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The North Carolina Gubernatorial debate

Gabriel A. Fraire / October 14, 2016

Did you watch the candidates for governor debate? Republican incumbent governor Pat McCrory and Democratic challenger Attorney General Roy Cooper went at it pretty hard, right from the start and they made no bones about where they stand on the issues.

House Bill 2, the controversial bill that requires transgender people to use the bathroom of the gender on their birth certificate, was right at the top of the list. Cooper promised to repeal the bill. McCrory stood strong on his position of supporting the bill.

McCrory actually blamed the controversy on Cooper and Charlotte Mayor Jennifer Roberts for what he called “a major change in culture.” To which Cooper responded with, “Governor, what planet are you on?”

But in some way McCrory is right, it is a major change in the culture, the American culture has changed and we no longer tolerate discrimination against people’s sexual identity or preference. Regardless of how one feels about the LGBTQ community one has to remember that laws that discriminate against any one group for any reason sets a tone that allows for discrimination against all people.

Cooper seemed to hit on a subject many in North Carolina are thinking when he told the governor to stop blaming it on others. It seems that the governor refuses to accept the responsibility for any of the problems and issues facing North Carolina.

McCrory stayed his course noting the state needs HB2 to protect people’s privacy in restrooms. And when asked which bathroom should Caitlyn Jenner, the former Bruce Jenner, should use McCrory said that if she’s going to shower at UNC-Chapel Hill after running around the track, she’s going to use the men’s shower.

The candidates addressed abortion rights. McCrory defended a law that he signed that has been criticized by pro-choice supporters. Cooper is pro-reproductive rights and has said no politician should be in the medical examination room telling doctors what to say.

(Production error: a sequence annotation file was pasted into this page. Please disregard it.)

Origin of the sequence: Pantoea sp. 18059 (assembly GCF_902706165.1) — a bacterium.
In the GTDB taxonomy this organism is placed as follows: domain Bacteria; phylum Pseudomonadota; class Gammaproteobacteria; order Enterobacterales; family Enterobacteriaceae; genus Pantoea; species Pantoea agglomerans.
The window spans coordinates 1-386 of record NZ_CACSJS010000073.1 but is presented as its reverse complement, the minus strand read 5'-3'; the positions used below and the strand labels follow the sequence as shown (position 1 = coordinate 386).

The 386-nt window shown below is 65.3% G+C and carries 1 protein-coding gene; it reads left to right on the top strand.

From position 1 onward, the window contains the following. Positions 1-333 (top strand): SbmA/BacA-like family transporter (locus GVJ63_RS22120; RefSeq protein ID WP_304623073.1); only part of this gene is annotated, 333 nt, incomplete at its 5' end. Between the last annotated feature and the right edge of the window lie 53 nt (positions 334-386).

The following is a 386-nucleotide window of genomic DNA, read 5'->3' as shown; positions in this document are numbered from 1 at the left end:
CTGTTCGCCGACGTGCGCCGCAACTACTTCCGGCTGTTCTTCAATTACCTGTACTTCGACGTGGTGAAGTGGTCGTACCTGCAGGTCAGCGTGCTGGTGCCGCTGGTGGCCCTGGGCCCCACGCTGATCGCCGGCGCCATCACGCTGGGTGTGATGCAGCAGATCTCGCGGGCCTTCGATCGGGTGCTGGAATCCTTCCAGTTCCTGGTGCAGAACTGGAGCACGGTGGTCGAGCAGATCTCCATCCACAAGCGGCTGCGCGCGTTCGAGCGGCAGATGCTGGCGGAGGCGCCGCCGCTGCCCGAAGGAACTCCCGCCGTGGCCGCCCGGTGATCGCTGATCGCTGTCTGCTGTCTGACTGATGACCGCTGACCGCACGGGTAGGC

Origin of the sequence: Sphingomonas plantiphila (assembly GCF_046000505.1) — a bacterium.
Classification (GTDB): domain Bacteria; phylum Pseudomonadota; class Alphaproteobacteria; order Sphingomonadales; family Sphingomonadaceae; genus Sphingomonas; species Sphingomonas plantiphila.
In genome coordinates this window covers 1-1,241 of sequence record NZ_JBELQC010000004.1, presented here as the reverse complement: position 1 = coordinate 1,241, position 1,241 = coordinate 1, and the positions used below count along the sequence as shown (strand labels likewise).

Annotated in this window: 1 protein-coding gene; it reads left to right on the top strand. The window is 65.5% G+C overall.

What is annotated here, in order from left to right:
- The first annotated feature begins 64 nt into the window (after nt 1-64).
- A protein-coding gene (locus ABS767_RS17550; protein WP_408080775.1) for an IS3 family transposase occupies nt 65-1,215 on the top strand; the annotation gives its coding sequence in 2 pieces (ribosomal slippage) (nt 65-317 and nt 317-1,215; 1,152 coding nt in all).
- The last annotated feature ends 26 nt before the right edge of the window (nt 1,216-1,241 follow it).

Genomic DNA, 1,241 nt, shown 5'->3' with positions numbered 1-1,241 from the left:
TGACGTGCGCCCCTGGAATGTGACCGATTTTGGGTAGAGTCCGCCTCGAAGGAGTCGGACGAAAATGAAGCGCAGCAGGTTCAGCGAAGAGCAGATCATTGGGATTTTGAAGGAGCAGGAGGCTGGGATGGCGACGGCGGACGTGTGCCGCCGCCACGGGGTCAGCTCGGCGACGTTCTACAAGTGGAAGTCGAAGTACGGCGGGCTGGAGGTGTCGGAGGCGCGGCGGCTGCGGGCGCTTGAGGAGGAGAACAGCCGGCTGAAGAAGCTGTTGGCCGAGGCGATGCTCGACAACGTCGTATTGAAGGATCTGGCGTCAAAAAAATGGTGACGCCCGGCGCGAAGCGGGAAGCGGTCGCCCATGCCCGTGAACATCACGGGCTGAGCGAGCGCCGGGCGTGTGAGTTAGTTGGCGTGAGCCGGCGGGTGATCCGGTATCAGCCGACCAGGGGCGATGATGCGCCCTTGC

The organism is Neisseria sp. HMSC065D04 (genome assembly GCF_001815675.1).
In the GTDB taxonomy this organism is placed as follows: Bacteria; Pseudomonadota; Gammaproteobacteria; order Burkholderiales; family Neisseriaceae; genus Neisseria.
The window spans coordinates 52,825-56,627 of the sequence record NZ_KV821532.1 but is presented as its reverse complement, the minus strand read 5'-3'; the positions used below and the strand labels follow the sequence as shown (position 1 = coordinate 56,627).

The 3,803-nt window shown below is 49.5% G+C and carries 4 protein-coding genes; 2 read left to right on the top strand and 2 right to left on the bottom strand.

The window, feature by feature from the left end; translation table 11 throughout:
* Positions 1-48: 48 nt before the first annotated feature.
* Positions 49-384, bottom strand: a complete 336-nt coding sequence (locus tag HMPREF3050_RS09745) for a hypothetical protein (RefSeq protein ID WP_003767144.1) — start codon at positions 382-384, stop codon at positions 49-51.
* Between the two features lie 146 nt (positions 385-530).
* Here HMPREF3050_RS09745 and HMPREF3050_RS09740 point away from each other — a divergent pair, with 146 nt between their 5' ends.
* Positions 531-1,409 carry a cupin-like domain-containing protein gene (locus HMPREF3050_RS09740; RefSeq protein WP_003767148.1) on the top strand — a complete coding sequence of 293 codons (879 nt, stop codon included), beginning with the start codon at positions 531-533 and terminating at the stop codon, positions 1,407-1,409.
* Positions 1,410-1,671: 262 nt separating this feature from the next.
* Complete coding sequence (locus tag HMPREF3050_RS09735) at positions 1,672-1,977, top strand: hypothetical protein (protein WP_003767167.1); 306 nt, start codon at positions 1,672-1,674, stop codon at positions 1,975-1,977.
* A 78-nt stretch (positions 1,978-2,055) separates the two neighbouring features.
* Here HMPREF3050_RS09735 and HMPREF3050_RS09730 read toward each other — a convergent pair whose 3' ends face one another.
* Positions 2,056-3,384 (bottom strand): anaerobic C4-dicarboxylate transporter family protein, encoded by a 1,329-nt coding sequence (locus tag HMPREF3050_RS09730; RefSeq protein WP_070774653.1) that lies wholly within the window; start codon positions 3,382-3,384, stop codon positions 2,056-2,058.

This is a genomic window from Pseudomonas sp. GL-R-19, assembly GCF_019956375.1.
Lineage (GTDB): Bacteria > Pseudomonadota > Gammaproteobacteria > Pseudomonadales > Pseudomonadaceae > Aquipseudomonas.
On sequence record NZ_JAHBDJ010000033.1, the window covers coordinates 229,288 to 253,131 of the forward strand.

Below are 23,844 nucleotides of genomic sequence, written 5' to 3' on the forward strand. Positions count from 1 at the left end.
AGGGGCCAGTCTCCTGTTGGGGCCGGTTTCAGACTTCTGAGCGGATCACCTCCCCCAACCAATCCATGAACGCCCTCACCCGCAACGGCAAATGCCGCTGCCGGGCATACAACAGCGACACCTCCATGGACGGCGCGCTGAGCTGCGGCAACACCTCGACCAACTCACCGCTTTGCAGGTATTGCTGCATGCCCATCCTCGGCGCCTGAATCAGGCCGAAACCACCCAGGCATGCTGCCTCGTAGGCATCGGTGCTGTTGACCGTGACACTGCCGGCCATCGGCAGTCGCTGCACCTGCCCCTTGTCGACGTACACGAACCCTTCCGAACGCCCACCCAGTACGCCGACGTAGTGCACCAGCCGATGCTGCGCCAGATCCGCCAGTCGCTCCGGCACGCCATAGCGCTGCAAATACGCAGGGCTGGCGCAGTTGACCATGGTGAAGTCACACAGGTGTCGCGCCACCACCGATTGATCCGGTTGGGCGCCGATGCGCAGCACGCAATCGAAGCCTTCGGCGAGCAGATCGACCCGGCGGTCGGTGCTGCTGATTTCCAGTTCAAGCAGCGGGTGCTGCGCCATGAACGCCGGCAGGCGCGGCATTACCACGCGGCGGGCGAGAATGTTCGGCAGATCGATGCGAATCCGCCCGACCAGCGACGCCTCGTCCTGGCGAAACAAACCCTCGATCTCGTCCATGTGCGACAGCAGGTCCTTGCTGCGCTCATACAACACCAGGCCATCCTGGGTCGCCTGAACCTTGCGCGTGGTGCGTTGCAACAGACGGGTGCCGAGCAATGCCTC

They talked about body-cameras. Asked if they support House Bill 972, which restricts the release of police videos, McCrory said he does. He called it a good balance of the need for public transparency and the integrity of investigations. Cooper said while he supports law enforcement officials, the presumption should be transparency.

When it comes to body cameras I can’t help thinking of the phrase conservatives have used forever when it comes to snooping on people and people’s rights to privacy – “If you’ve done nothing wrong, what do you have to hide?” I wonder why no conservative voices are crying that now in regards to body-cameras and making the videos public.

When McCrory was asked by moderator Chuck Todd why he continues to support Donald Trump, McCrory said he supports the Republican nominee’s stance on other issues. This is where I got a little confused, because we have yet to hear any report on the issues from Mr. Trump.
Cooper said that Gov. McCrory and Donald Trump are a lot alike. They both have trouble with the facts and they both engage in divisive rhetoric.
McCrory’s response was that Cooper supported Bill Clinton, who was also accused of sexual improprieties.

If anything, this debate should remind anyone watching that the governor is an “Old School” conservative in his political positions and policies. He’s on a quest to return North Carolina to the 1950s as evidenced by his continuous support of N.C.’s voter ID law, struck down this year by a federal court. He still supports it and claims the law does not discriminate even after a panel of federal judges found that the law targeted African Americans “with surgical precision.”

Some call it a debate; I saw it more as an honest representation of who these two men are. There is no doubt how each one feels on issues of extreme importance to North Carolinians. The true answer will be on Nov. 8 when North Carolinians have to decide which road do they wish to take, the one backwards or the one forwards.

Gabriel A. Fraire has been a writer more than 45 years. He is currently the copy editor of the Carolina Peacemaker. He can be reached through his Web site:


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Since 1967, the Carolina Peacemaker has served as North Carolina’s leading news weekly with a national reputation. Founded by Dr. John Kilimanjaro, the newspaper is published by Carolina Newspaper, Inc.

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